Tag: See You at the Pole
Wilma Rudolph was born in St. Bethlehem, Tennessee as the twentieth child of twenty-two children. She grew up in poverty and had a terrible encounter with sickness as a child. By age twelve, she experienced double pneumonia, polio, scarlet fever, measles, and chickenpox. Through the many sicknesses she experienced a crippled leg that caused her to wear braces. The doctors told her she would probably never walk again, but her mother constantly told her she would!
Four years later, Wilma Rudolph won a bronze medal at the 1956 Olympics while she was still in high school. She was the youngest member of the Olympic team. At the 1960 Olympics in Rome, she won three gold medals, becoming the first American woman to do so. In the process, she broke three world records.
Wilma went on to tell of her sickness-riddled childhood that … Read More »
If you were born in the nineties or before, you were alive for a piece of history you may not even realize. At a high school in a Texas town in 1990, the very first See You at the Pole (SYATP) gathering was held with only ten students in attendance. Since then, despite opposition, the event has been repeated on an annual basis on the third Wednesday in September.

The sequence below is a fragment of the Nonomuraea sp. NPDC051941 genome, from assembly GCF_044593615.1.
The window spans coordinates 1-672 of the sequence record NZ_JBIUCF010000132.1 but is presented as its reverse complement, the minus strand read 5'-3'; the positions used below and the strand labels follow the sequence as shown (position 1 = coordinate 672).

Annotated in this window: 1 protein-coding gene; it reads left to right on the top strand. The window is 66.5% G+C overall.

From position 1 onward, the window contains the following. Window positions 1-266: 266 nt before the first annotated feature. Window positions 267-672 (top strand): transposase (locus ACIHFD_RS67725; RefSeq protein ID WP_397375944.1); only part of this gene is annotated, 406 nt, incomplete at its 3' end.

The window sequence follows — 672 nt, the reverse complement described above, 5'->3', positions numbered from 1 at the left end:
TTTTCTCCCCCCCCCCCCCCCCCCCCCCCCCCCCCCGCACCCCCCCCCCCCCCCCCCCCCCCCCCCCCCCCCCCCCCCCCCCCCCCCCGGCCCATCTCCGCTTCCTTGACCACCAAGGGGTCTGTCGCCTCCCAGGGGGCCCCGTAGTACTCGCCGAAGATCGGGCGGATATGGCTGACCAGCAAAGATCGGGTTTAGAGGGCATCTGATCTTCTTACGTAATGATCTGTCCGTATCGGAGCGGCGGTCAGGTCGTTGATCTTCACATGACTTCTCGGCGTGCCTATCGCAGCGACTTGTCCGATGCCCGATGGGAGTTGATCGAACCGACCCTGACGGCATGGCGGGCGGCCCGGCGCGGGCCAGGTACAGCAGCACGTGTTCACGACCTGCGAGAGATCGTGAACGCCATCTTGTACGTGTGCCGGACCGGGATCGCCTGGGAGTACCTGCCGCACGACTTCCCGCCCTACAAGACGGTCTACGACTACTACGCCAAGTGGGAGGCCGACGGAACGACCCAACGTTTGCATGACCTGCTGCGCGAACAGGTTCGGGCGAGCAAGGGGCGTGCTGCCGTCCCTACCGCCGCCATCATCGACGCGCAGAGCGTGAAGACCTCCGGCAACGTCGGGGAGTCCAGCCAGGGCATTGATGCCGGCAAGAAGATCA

This is a twenty-five year old movement of prayer in which Christian students from elementary school to college level meet at the school flagpole to pray. This program has spread to more than three million participants internationally, according to the Baptist Press. The news of the original ten students spread to Christian youth leaders in the area. The following month, leaders challenged over 20,000 Christian teens in Dallas to follow the … Read More »
Here we are again, back in the swing of life and routine that accompanies every school year. New classes, new people, new choices and chances keep this year wide open to countless possibilities.
Possibilities. What do you think of when you hear that word? Words like endless or countless—maybe even new—tend to rush to our minds. Why? Because we associate the word possibility with the idea of fresh or new beginnings; the concept that something is now possible that was not before. Sometimes our circumstances change and bring in new possibilities where there were none. Other times our circumstances change our ability to see what was there all along.
Every year since 1990, in schools around the country, students have gathered to pray on the fourth Wednesday of the month of September in a concerted effort called See You at the … Read More »